NASA Delays Shuttle Landing Due To Weather
Space shuttle Atlantis astronauts will have to remain in orbit longer than expected due to bad weather.
NASA announced on Friday that it would push back plans to land Atlantis to 9:16 a.m. EDT (1316 GMT) Saturday.
Atlantis crewmembers were initially expected to return to the Kennedy Space Center at 10:00 a.m. (1400 GMT), but NASA decided to try again at 11:39 a.m. (1539 GMT). However, bad weather “continues to be a concern,” said the space agency.
“The weather just is not clearing up at the Cape at this point,” Mission Control told the crew.
“We appreciate you making the early call,” replied commander Scott Altman. “We’ll see what it looks like as we go by.”
Astronauts orbited about 311 miles above Florida on Friday and it was clear to see that the weather patterns were not going to be cooperative for a safe landing as scheduled.
According to AFP: “NASA has set several conditions for a landing: the cloud cover in the skies must not be more than 50 percent, visibility must be at least eight kilometers (five miles) and lateral winds must not be blowing at more than 28 kilometers an hour (17 miles an hour).”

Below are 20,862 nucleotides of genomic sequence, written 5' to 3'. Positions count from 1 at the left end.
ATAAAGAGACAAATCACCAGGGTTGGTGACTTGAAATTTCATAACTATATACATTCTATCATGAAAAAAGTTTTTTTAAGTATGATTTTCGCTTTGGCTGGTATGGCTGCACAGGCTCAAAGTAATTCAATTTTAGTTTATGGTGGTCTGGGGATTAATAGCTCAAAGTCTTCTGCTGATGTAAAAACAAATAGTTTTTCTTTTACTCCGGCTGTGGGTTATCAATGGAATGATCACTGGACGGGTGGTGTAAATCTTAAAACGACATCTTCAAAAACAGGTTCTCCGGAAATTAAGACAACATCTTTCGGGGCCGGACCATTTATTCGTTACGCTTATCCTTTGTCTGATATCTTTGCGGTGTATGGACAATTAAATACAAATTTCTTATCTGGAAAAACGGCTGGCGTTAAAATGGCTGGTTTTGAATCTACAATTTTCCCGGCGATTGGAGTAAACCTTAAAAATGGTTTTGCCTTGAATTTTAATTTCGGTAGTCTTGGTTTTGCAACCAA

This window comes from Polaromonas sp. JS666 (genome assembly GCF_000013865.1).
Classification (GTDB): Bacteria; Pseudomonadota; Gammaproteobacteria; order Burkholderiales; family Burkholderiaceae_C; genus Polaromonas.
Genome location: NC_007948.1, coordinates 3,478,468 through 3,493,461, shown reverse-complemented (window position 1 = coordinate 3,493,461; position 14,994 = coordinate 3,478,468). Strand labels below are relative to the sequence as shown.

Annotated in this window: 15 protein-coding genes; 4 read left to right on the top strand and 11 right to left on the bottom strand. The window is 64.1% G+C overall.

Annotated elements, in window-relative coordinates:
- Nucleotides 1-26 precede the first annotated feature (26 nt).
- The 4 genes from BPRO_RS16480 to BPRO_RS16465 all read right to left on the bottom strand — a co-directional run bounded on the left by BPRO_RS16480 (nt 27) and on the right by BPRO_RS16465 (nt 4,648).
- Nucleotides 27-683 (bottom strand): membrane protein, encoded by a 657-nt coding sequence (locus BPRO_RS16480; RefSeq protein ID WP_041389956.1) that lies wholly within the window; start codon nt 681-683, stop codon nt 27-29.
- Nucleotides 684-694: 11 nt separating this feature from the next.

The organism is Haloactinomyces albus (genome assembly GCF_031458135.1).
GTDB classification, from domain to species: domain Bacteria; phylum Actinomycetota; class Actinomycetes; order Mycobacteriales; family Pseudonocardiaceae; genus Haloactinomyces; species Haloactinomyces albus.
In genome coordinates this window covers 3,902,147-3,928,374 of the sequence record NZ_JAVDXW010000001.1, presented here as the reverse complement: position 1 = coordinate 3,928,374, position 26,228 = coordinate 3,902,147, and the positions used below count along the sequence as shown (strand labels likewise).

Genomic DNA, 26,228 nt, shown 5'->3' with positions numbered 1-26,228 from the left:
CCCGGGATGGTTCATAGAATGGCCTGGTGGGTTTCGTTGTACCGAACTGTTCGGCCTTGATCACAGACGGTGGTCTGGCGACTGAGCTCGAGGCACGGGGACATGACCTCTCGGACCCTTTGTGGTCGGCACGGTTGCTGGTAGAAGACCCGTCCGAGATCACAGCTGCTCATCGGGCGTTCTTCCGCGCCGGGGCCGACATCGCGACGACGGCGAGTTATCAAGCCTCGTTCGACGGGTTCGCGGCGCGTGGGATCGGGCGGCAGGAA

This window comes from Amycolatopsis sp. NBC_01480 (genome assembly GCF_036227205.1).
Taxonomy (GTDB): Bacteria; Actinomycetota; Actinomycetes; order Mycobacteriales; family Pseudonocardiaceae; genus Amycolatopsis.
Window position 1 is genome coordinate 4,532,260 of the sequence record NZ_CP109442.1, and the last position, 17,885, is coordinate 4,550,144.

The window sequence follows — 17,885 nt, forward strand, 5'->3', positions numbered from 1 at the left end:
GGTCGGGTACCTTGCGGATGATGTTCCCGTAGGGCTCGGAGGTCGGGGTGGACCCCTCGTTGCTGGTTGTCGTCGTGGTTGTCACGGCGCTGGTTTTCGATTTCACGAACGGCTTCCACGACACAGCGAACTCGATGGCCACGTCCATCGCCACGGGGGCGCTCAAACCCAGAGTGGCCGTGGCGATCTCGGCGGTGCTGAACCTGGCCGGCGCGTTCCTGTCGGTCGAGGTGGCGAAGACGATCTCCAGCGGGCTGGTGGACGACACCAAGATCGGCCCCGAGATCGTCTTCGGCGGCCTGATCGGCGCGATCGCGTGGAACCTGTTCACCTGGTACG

On Wednesday, Atlantis crewmembers were instructed to turn off unneeded devices in order to conserve energy in case they were forced to stay in orbit longer than expected.
If bad weather prevents Saturday’s scheduled landing, NASA will have another opportunity to land Atlantis on Sunday.
NASA said Atlantis is designed to stay powered through Monday, if necessary.
Atlantis launched from Kennedy Space Center at 1401 EDT on May 11 with a mission to make critical upgrades to the 19-year-old Hubble Space Telescope.
Hubble was launched by shuttle Discovery in 1990. NASA believes the new upgrades will allow Hubble to continue operations for at least five years. Meanwhile, its successor, the James Webb Space Telescope is under development.
The STS-125 mission marks the space agency’s fifth and final mission to connect with Hubble. After 2020, NASA plans to send a robotic craft to carry the telescope back to Earth where it will be dropped into the ocean.
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